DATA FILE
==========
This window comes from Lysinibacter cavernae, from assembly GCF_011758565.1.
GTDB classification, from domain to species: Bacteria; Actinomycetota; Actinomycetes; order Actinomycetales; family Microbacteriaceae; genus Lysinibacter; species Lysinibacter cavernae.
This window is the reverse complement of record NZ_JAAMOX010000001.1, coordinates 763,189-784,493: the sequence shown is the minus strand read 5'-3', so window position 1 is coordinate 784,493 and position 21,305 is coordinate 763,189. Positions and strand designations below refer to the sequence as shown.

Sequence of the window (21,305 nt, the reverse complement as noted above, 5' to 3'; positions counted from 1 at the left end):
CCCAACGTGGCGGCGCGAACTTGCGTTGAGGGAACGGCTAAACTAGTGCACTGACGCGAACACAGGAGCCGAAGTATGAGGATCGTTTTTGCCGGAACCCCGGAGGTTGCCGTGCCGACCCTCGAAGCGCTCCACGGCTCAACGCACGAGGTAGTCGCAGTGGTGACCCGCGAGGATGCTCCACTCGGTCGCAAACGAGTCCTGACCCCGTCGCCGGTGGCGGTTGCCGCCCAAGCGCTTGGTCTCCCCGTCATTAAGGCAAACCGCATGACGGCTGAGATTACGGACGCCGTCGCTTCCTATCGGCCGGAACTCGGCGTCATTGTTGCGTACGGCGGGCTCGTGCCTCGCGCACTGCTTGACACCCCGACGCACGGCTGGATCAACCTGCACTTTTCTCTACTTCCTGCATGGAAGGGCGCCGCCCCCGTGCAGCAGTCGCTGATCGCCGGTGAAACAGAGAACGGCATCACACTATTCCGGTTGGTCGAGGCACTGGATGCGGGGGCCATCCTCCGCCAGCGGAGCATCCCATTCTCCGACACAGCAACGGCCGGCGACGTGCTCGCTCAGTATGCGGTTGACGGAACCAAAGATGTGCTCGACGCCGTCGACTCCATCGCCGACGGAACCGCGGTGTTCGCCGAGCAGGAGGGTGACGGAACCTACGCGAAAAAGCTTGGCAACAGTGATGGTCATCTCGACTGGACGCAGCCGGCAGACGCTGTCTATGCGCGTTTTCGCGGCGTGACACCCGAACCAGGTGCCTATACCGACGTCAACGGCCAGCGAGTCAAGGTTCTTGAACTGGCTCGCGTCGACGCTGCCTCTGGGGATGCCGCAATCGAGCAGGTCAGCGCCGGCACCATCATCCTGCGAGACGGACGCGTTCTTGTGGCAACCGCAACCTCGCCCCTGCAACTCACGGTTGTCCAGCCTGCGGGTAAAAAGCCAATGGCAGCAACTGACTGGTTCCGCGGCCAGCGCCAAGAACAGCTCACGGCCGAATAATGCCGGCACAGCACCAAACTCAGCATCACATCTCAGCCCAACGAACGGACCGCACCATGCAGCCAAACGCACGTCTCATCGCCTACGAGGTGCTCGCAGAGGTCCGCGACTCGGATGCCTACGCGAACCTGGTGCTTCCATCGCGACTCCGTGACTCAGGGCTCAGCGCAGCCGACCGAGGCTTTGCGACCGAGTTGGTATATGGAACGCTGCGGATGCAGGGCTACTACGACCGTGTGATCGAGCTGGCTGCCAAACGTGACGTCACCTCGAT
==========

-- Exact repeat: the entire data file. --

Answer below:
This window comes from Lysinibacter cavernae, from assembly GCF_011758565.1.
GTDB classification, from domain to species: Bacteria; Actinomycetota; Actinomycetes; order Actinomycetales; family Microbacteriaceae; genus Lysinibacter; species Lysinibacter cavernae.
This window is the reverse complement of record NZ_JAAMOX010000001.1, coordinates 763,189-784,493: the sequence shown is the minus strand read 5'-3', so window position 1 is coordinate 784,493 and position 21,305 is coordinate 763,189. Positions and strand designations below refer to the sequence as shown.

Sequence of the window (21,305 nt, the reverse complement as noted above, 5' to 3'; positions counted from 1 at the left end):
CCCAACGTGGCGGCGCGAACTTGCGTTGAGGGAACGGCTAAACTAGTGCACTGACGCGAACACAGGAGCCGAAGTATGAGGATCGTTTTTGCCGGAACCCCGGAGGTTGCCGTGCCGACCCTCGAAGCGCTCCACGGCTCAACGCACGAGGTAGTCGCAGTGGTGACCCGCGAGGATGCTCCACTCGGTCGCAAACGAGTCCTGACCCCGTCGCCGGTGGCGGTTGCCGCCCAAGCGCTTGGTCTCCCCGTCATTAAGGCAAACCGCATGACGGCTGAGATTACGGACGCCGTCGCTTCCTATCGGCCGGAACTCGGCGTCATTGTTGCGTACGGCGGGCTCGTGCCTCGCGCACTGCTTGACACCCCGACGCACGGCTGGATCAACCTGCACTTTTCTCTACTTCCTGCATGGAAGGGCGCCGCCCCCGTGCAGCAGTCGCTGATCGCCGGTGAAACAGAGAACGGCATCACACTATTCCGGTTGGTCGAGGCACTGGATGCGGGGGCCATCCTCCGCCAGCGGAGCATCCCATTCTCCGACACAGCAACGGCCGGCGACGTGCTCGCTCAGTATGCGGTTGACGGAACCAAAGATGTGCTCGACGCCGTCGACTCCATCGCCGACGGAACCGCGGTGTTCGCCGAGCAGGAGGGTGACGGAACCTACGCGAAAAAGCTTGGCAACAGTGATGGTCATCTCGACTGGACGCAGCCGGCAGACGCTGTCTATGCGCGTTTTCGCGGCGTGACACCCGAACCAGGTGCCTATACCGACGTCAACGGCCAGCGAGTCAAGGTTCTTGAACTGGCTCGCGTCGACGCTGCCTCTGGGGATGCCGCAATCGAGCAGGTCAGCGCCGGCACCATCATCCTGCGAGACGGACGCGTTCTTGTGGCAACCGCAACCTCGCCCCTGCAACTCACGGTTGTCCAGCCTGCGGGTAAAAAGCCAATGGCAGCAACTGACTGGTTCCGCGGCCAGCGCCAAGAACAGCTCACGGCCGAATAATGCCGGCACAGCACCAAACTCAGCATCACATCTCAGCCCAACGAACGGACCGCACCATGCAGCCAAACGCACGTCTCATCGCCTACGAGGTGCTCGCAGAGGTCCGCGACTCGGATGCCTACGCGAACCTGGTGCTTCCATCGCGACTCCGTGACTCAGGGCTCAGCGCAGCCGACCGAGGCTTTGCGACCGAGTTGGTATATGGAACGCTGCGGATGCAGGGCTACTACGACCGTGTGATCGAGCTGGCTGCCAAACGTGACGTCACCTCGAT